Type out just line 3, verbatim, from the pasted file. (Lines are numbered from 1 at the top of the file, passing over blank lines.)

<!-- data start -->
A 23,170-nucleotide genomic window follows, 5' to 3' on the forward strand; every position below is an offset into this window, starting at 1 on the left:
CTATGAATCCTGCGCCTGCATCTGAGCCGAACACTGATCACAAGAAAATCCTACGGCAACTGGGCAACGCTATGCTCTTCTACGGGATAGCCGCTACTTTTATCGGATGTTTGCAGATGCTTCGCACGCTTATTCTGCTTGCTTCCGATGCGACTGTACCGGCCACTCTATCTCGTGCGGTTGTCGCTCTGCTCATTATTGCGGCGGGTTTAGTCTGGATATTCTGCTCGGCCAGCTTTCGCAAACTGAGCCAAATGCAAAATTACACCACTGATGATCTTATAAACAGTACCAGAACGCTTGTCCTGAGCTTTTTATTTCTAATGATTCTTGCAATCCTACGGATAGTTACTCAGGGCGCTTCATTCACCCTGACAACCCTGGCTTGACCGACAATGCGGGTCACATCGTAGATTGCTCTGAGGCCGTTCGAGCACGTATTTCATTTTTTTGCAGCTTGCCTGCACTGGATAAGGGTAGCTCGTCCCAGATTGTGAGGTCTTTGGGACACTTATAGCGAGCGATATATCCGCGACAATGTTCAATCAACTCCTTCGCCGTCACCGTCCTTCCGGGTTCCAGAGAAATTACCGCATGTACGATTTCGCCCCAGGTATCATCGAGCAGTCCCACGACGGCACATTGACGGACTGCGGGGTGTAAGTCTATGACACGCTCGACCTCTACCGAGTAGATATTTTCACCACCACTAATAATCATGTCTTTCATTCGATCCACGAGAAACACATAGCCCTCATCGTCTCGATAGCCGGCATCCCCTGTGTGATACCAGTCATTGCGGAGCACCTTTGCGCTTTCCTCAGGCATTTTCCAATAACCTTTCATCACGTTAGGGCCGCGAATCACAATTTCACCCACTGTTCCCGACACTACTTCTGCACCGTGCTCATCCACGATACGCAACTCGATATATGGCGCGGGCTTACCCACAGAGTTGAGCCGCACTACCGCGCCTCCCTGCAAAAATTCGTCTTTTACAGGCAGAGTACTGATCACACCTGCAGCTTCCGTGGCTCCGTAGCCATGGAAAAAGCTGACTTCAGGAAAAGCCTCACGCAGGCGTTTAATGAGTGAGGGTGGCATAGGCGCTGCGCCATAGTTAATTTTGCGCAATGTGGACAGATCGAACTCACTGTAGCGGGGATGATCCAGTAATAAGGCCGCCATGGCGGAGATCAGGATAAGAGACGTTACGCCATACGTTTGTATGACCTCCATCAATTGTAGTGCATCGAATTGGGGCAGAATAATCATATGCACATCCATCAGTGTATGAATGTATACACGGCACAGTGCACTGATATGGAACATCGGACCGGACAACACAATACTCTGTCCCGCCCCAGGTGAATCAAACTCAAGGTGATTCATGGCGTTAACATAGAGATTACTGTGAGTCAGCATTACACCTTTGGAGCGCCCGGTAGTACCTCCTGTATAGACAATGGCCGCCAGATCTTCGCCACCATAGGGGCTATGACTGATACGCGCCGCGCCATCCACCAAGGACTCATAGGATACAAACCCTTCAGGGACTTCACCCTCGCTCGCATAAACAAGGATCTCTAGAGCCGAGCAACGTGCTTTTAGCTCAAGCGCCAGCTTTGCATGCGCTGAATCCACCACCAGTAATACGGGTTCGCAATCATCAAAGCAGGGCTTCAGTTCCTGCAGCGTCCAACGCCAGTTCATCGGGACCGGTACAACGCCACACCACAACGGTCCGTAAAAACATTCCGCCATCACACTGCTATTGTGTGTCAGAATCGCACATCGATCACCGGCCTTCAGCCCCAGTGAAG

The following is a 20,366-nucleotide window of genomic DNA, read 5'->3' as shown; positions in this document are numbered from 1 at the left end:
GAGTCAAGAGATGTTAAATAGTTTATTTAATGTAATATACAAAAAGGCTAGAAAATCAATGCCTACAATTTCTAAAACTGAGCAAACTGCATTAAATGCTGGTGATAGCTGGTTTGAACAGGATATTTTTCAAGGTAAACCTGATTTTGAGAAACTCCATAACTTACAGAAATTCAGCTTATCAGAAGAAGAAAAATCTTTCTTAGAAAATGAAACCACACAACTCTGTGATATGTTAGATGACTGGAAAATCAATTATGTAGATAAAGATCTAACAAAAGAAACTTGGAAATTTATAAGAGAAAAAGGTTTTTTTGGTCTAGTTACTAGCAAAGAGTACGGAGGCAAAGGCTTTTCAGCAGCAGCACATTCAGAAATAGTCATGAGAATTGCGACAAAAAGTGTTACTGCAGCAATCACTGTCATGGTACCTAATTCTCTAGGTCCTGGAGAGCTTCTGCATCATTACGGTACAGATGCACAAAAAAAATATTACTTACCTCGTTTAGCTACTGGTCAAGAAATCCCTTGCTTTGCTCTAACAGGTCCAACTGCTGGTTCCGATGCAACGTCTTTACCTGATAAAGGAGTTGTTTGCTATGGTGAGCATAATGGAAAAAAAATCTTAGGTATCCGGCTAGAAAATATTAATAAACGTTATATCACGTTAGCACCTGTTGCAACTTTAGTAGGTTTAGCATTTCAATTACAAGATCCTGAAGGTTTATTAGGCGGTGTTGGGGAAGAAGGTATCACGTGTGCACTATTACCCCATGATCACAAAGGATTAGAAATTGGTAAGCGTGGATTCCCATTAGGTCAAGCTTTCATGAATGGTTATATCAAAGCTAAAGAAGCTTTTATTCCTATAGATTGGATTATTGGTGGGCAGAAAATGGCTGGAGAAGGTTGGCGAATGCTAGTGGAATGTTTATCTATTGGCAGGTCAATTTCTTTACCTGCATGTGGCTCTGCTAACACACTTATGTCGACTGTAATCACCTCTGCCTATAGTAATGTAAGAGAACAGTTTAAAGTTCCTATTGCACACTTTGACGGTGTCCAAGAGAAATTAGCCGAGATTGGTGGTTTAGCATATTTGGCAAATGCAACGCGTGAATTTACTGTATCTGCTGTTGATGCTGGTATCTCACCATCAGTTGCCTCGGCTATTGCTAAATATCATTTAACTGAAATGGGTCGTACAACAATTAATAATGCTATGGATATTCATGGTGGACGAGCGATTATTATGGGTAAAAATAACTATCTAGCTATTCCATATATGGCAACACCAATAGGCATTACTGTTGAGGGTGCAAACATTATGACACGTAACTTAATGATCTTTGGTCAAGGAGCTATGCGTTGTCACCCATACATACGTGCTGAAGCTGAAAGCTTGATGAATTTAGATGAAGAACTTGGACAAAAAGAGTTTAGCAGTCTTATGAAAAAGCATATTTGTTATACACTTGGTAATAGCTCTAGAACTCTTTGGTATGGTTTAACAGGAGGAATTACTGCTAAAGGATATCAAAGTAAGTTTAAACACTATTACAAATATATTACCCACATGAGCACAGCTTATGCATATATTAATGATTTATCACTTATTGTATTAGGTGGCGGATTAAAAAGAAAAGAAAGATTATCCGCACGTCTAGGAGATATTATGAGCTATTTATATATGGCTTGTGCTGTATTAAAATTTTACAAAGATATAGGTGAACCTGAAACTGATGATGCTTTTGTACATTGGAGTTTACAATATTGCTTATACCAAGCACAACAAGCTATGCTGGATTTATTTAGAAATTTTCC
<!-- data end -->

The following is a 20,366-nucleotide window of genomic DNA, read 5'->3' as shown; positions in this document are numbered from 1 at the left end: